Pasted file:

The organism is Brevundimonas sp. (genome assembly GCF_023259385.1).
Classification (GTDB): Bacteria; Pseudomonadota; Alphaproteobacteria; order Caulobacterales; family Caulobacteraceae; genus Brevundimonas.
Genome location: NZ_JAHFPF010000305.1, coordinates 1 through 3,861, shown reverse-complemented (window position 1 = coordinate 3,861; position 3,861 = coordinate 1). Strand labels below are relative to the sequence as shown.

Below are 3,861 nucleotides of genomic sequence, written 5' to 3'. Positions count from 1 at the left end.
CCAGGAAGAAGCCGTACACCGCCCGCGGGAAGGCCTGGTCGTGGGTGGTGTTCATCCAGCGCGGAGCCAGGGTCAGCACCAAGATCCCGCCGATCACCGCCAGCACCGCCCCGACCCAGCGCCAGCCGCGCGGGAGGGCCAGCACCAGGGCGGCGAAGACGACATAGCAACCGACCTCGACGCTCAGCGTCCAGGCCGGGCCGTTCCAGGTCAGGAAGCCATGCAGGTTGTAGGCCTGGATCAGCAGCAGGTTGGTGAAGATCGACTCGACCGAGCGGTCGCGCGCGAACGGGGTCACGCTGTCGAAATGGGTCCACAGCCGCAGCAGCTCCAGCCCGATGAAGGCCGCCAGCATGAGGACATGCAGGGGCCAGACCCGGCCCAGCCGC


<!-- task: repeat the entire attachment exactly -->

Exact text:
The organism is Brevundimonas sp. (genome assembly GCF_023259385.1).
Classification (GTDB): Bacteria; Pseudomonadota; Alphaproteobacteria; order Caulobacterales; family Caulobacteraceae; genus Brevundimonas.
Genome location: NZ_JAHFPF010000305.1, coordinates 1 through 3,861, shown reverse-complemented (window position 1 = coordinate 3,861; position 3,861 = coordinate 1). Strand labels below are relative to the sequence as shown.

Below are 3,861 nucleotides of genomic sequence, written 5' to 3'. Positions count from 1 at the left end.
CCAGGAAGAAGCCGTACACCGCCCGCGGGAAGGCCTGGTCGTGGGTGGTGTTCATCCAGCGCGGAGCCAGGGTCAGCACCAAGATCCCGCCGATCACCGCCAGCACCGCCCCGACCCAGCGCCAGCCGCGCGGGAGGGCCAGCACCAGGGCGGCGAAGACGACATAGCAACCGACCTCGACGCTCAGCGTCCAGGCCGGGCCGTTCCAGGTCAGGAAGCCATGCAGGTTGTAGGCCTGGATCAGCAGCAGGTTGGTGAAGATCGACTCGACCGAGCGGTCGCGCGCGAACGGGGTCACGCTGTCGAAATGGGTCCACAGCCGCAGCAGCTCCAGCCCGATGAAGGCCGCCAGCATGAGGACATGCAGGGGCCAGACCCGGCCCAGCCGC